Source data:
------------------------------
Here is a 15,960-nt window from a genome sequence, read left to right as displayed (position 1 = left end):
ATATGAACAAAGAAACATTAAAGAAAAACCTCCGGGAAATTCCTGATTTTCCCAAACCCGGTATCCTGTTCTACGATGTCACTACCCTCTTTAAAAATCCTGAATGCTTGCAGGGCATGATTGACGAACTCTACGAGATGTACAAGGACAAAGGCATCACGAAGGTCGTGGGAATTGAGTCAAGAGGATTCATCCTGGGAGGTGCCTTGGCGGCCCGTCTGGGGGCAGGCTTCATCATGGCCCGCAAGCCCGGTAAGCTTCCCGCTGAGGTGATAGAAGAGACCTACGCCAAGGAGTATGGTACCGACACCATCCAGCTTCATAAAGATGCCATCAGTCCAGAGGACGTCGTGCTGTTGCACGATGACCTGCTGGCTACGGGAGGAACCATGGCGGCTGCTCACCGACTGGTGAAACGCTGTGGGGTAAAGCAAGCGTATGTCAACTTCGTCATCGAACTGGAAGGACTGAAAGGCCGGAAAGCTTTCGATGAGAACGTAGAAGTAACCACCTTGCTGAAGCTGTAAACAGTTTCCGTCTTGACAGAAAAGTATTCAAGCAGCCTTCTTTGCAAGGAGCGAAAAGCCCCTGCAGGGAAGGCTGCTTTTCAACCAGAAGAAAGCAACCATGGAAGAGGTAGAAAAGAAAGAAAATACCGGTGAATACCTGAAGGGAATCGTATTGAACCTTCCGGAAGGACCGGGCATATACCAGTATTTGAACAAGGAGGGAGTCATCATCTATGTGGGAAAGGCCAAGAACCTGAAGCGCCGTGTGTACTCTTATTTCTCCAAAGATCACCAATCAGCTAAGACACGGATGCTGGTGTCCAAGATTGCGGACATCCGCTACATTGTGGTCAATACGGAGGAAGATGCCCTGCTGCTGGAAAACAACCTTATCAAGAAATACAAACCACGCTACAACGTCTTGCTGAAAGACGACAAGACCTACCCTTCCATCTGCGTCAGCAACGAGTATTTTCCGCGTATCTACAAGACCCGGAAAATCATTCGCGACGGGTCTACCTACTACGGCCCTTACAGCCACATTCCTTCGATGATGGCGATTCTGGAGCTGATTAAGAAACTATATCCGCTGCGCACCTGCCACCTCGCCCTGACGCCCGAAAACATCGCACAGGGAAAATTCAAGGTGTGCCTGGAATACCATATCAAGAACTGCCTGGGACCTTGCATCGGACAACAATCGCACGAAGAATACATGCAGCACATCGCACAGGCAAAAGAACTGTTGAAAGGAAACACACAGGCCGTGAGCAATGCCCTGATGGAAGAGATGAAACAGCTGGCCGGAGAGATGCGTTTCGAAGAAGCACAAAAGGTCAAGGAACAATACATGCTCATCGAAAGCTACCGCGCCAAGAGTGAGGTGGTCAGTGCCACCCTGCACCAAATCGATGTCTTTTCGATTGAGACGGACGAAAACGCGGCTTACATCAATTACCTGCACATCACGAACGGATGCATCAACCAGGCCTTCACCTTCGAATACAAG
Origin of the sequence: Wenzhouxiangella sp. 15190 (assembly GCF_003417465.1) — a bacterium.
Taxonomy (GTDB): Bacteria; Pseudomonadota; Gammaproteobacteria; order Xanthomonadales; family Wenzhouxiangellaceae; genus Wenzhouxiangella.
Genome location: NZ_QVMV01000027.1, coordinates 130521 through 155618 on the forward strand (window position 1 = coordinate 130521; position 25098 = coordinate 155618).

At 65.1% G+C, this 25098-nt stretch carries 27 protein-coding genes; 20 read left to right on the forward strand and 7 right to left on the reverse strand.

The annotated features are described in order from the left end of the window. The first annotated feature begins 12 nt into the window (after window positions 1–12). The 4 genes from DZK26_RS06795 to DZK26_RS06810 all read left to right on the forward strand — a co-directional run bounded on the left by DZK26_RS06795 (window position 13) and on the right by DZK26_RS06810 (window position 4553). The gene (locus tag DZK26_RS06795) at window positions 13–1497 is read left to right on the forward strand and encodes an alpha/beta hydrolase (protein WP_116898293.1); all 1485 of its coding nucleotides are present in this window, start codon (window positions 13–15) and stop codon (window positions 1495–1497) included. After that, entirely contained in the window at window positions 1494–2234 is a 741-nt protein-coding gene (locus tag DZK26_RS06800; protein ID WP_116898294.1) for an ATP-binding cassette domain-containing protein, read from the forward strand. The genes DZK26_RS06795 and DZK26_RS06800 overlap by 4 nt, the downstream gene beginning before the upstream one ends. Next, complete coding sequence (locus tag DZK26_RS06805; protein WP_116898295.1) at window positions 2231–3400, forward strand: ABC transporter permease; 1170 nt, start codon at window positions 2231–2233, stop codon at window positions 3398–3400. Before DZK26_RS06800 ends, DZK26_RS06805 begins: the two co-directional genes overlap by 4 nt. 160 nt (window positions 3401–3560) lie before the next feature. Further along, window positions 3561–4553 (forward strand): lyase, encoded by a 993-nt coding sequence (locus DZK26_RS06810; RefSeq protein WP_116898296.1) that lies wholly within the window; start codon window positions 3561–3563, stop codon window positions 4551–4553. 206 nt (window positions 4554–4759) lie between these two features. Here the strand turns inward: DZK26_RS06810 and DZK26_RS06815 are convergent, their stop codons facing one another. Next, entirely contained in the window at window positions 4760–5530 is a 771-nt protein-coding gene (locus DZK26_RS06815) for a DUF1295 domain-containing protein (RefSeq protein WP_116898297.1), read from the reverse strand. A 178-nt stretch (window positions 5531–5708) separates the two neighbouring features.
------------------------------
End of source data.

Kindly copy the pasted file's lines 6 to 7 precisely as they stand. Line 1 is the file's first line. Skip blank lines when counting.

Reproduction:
At 65.1% G+C, this 25098-nt stretch carries 27 protein-coding genes; 20 read left to right on the forward strand and 7 right to left on the reverse strand.

The annotated features are described in order from the left end of the window. The first annotated feature begins 12 nt into the window (after window positions 1–12). The 4 genes from DZK26_RS06795 to DZK26_RS06810 all read left to right on the forward strand — a co-directional run bounded on the left by DZK26_RS06795 (window position 13) and on the right by DZK26_RS06810 (window position 4553). The gene (locus tag DZK26_RS06795) at window positions 13–1497 is read left to right on the forward strand and encodes an alpha/beta hydrolase (protein WP_116898293.1); all 1485 of its coding nucleotides are present in this window, start codon (window positions 13–15) and stop codon (window positions 1495–1497) included. After that, entirely contained in the window at window positions 1494–2234 is a 741-nt protein-coding gene (locus tag DZK26_RS06800; protein ID WP_116898294.1) for an ATP-binding cassette domain-containing protein, read from the forward strand. The genes DZK26_RS06795 and DZK26_RS06800 overlap by 4 nt, the downstream gene beginning before the upstream one ends. Next, complete coding sequence (locus tag DZK26_RS06805; protein WP_116898295.1) at window positions 2231–3400, forward strand: ABC transporter permease; 1170 nt, start codon at window positions 2231–2233, stop codon at window positions 3398–3400. Before DZK26_RS06800 ends, DZK26_RS06805 begins: the two co-directional genes overlap by 4 nt. 160 nt (window positions 3401–3560) lie before the next feature. Further along, window positions 3561–4553 (forward strand): lyase, encoded by a 993-nt coding sequence (locus DZK26_RS06810; RefSeq protein WP_116898296.1) that lies wholly within the window; start codon window positions 3561–3563, stop codon window positions 4551–4553. 206 nt (window positions 4554–4759) lie between these two features. Here the strand turns inward: DZK26_RS06810 and DZK26_RS06815 are convergent, their stop codons facing one another. Next, entirely contained in the window at window positions 4760–5530 is a 771-nt protein-coding gene (locus DZK26_RS06815) for a DUF1295 domain-containing protein (RefSeq protein WP_116898297.1), read from the reverse strand. A 178-nt stretch (window positions 5531–5708) separates the two neighbouring features.